Neil Bergman let out a little sigh Monday afternoon as a track hoe unceremoniously lifted the homemade hot tub out of the back deck of his former home at 655 Yampa St.
The house on the Yampa River, which Bergman purchased in 1973 and occupied for 30 years, was demolished by heavy equipment operated by Joe Duksa, of D&D Enterprises.
It was one of four remaining single-family residences on Yampa Street. The neighborhood, primarily commercial, was steadily transformed in the past five years by new development until the national recession struck.
Howard Ulep and Dennis Frank, of Annapolis, Md., developers of The Boathouse Pub, own the property at 655 Yampa, just a block east of the pub. They were issued a development permit in November 2007 to build a mixed-use commercial and residential building on the site, which is directly opposite the south end of Seventh Street.
Ulep could not be reached for comment Tuesday afternoon.
Senior City Planner Jonathan Spence said the development permit allows the developers until late 2010 to pull a building permit. However, he added that recently, the city has shown a willingness, in some cases, to extend the vesting of approved developments.
The plans for 655 Yampa are notable for an automated automobile elevator to stack residents' cars, and a covered pedestrian concourse leading from the street to a courtyard on the Yampa River. The concourse would pass beneath a residential unit.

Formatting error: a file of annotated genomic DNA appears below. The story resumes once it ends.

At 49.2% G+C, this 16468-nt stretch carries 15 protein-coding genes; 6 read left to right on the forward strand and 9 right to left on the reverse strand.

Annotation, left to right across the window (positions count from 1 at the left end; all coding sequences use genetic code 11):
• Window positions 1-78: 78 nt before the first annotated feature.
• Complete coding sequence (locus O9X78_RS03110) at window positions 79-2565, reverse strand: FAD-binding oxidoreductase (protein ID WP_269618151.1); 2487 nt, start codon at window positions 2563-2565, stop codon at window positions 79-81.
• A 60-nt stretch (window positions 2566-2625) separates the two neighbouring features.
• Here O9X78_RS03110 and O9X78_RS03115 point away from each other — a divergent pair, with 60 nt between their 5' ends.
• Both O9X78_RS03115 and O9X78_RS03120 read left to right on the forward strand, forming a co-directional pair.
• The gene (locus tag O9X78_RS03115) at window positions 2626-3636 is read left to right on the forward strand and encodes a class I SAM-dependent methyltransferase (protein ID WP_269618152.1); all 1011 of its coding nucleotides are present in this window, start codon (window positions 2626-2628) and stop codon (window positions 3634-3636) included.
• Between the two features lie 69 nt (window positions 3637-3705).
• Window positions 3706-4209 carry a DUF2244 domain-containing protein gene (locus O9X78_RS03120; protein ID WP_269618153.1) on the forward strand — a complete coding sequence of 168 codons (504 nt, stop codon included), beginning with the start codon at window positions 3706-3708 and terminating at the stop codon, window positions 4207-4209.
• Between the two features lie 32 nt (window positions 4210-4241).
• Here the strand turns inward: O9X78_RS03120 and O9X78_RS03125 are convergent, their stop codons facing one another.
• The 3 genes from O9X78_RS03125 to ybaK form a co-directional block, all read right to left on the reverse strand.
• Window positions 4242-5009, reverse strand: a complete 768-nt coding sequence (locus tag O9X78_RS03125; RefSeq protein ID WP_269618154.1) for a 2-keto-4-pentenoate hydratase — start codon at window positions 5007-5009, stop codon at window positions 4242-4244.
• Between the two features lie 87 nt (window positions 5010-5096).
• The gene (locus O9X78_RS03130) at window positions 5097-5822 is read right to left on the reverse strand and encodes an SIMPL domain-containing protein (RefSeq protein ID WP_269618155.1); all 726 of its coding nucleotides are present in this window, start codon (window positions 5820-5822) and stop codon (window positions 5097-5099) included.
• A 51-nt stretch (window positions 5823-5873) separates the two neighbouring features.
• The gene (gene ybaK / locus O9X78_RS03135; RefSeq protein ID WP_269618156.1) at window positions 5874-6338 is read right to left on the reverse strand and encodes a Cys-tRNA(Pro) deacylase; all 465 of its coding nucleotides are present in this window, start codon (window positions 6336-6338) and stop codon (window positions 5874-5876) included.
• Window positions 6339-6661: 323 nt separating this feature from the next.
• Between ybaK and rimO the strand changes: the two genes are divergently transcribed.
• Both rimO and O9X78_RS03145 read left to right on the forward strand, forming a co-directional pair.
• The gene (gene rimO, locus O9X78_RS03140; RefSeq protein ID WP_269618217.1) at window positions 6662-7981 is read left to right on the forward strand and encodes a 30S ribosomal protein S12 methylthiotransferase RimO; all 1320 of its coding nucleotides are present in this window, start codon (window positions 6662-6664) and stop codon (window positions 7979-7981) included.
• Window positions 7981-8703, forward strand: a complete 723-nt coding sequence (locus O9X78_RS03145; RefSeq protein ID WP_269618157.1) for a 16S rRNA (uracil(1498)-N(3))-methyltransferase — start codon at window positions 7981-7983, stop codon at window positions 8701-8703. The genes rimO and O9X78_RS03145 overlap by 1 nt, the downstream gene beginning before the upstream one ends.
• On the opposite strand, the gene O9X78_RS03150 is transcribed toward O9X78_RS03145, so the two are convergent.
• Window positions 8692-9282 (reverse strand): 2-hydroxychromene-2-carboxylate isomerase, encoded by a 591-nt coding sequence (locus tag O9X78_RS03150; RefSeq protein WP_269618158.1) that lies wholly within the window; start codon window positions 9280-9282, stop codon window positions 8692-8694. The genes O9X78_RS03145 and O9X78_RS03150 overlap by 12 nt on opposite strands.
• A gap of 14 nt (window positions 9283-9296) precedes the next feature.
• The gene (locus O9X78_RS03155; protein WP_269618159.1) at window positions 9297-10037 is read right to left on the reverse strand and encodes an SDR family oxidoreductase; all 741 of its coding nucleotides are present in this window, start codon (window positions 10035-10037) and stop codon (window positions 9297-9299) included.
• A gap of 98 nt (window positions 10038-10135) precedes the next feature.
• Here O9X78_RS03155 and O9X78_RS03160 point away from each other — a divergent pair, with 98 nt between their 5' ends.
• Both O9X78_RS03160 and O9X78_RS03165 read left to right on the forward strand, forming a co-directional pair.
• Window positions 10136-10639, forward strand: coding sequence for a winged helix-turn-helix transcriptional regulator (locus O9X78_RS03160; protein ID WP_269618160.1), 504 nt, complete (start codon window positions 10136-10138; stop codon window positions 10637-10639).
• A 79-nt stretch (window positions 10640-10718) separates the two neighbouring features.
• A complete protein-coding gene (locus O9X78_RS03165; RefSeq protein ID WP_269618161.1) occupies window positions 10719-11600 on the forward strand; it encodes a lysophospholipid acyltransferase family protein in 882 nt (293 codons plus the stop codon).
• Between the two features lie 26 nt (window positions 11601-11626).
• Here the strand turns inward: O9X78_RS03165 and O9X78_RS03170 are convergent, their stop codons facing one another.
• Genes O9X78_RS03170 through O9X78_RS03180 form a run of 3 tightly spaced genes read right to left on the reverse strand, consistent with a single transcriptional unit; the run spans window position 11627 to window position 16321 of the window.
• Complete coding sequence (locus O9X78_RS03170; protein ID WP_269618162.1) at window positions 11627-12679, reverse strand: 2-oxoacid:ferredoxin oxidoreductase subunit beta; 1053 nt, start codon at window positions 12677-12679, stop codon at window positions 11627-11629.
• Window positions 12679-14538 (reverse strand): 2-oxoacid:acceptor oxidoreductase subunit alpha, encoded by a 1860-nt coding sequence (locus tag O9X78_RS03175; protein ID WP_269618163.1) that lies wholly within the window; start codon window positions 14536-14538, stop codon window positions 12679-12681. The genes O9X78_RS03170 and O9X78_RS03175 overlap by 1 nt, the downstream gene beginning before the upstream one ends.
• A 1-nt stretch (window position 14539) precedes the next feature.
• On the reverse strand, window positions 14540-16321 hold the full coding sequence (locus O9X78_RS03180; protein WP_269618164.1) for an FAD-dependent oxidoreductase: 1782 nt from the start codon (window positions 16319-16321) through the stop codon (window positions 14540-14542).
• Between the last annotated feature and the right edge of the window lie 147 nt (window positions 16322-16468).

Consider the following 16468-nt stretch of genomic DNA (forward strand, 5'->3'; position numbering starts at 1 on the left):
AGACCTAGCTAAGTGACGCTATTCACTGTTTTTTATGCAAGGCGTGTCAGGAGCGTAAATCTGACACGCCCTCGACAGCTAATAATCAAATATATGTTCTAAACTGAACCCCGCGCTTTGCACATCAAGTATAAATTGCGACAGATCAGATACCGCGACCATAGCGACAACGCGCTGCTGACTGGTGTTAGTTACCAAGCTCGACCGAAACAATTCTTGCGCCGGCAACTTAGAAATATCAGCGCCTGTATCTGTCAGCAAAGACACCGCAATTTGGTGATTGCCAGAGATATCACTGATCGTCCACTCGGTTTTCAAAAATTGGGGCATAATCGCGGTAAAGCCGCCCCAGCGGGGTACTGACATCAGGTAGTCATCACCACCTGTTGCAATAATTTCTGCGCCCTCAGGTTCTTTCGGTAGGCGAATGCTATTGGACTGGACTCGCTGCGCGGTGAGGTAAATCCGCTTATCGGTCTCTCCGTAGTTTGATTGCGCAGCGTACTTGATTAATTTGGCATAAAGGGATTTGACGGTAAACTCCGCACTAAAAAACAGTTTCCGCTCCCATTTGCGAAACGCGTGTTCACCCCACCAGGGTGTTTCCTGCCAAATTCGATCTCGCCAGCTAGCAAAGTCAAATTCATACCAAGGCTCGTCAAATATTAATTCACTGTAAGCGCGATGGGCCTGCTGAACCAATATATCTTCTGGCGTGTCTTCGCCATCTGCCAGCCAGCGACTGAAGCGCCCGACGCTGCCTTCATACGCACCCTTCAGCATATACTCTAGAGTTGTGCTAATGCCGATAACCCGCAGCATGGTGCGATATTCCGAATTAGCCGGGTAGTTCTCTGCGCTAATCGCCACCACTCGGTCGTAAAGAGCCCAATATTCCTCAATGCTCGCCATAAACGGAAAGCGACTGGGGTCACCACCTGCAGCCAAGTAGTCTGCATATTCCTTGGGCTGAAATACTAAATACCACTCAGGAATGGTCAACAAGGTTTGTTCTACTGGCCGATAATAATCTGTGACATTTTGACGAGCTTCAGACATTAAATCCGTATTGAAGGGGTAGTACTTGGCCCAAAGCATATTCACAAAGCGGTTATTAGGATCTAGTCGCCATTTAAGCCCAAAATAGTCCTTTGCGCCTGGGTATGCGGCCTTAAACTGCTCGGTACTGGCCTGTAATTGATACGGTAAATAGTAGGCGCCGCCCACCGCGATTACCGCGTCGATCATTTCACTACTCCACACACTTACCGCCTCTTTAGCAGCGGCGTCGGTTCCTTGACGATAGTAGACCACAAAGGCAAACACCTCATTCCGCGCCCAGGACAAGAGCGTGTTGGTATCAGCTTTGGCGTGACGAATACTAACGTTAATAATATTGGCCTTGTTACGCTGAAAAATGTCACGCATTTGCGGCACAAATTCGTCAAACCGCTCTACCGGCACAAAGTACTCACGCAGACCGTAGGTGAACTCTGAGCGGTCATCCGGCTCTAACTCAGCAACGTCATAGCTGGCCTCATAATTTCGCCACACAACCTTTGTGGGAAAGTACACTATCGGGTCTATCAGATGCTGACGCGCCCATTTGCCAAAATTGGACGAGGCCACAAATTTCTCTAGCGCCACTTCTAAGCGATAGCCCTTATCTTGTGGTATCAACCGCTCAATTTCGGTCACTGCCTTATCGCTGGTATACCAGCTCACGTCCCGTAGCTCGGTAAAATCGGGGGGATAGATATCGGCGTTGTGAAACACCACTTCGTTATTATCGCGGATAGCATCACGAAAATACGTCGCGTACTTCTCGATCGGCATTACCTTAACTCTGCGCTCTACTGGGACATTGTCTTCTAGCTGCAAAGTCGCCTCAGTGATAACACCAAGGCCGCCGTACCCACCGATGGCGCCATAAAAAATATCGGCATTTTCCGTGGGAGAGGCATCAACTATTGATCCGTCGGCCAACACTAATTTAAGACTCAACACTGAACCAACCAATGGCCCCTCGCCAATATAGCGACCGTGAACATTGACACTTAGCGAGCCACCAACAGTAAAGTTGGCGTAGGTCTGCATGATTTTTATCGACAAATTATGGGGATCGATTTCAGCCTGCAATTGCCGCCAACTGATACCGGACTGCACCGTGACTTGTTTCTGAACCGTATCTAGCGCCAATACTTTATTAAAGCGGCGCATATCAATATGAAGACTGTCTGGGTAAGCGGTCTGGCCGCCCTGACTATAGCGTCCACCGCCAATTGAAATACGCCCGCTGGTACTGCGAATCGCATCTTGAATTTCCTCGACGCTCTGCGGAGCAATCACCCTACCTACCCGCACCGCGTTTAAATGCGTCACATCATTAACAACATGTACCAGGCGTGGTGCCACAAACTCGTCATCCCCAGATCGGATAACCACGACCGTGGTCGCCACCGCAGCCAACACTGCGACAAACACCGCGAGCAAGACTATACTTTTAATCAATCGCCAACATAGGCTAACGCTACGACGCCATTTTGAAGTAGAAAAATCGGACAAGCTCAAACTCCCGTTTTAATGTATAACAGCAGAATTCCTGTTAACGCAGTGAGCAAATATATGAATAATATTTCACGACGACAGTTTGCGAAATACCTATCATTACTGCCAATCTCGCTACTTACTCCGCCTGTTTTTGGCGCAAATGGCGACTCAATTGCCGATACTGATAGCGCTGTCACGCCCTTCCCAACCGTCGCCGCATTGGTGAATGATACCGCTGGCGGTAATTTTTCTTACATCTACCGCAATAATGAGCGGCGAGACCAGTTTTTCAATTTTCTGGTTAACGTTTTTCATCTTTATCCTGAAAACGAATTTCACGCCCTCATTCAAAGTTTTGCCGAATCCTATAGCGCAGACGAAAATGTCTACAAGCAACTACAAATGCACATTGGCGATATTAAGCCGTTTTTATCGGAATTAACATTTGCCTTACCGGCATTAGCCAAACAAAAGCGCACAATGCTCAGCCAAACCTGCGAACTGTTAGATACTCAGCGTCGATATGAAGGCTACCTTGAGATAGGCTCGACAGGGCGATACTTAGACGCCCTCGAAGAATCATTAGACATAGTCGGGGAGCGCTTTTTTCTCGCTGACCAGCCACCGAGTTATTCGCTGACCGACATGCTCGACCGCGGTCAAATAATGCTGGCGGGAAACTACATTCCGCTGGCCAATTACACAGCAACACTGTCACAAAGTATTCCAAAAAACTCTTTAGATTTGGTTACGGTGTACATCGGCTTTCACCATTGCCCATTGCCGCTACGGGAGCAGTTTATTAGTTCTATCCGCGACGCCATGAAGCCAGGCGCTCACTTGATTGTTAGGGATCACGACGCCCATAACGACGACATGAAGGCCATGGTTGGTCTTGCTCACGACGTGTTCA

The city of Steamboat Springs encouraged the owners to demolish the unoccupied house because it had become a public nuisance.
Bergman's occupancy of the home coincided with his 30-year career in maintenance at Steamboat Springs High School. He sold the house in 2003 and he and his wife, Helen, moved to a home across the river in the Brooklyn neighborhood.
"I said when I moved in there that some day this would be 'Restaurant Row,' and I was going to cash in," Bergman said.
He purchased the former Rodney Guire home for $40,000 and invested considerable sweat equity in the property. Friends helped him add a second story to the building. He converted one garage to a family room he dubbed "The Turtle Lounge," and built a new garage on the other end of the house. He also added a large deck along the river where he installed his hot tub.
There were no hot tub retailers in Steamboat in 1973, Bergman said, so he improvised. He got his hands on a round section of concrete sewer pipe, installed it in a hole in the deck and lined the rim with attractive ceramic tiles.
Bergman was visibly sad to see the demolition of the home in which he had lived for three decades.
"If people knew how much I spent on this. If people knew how much of me I put into this place," he said.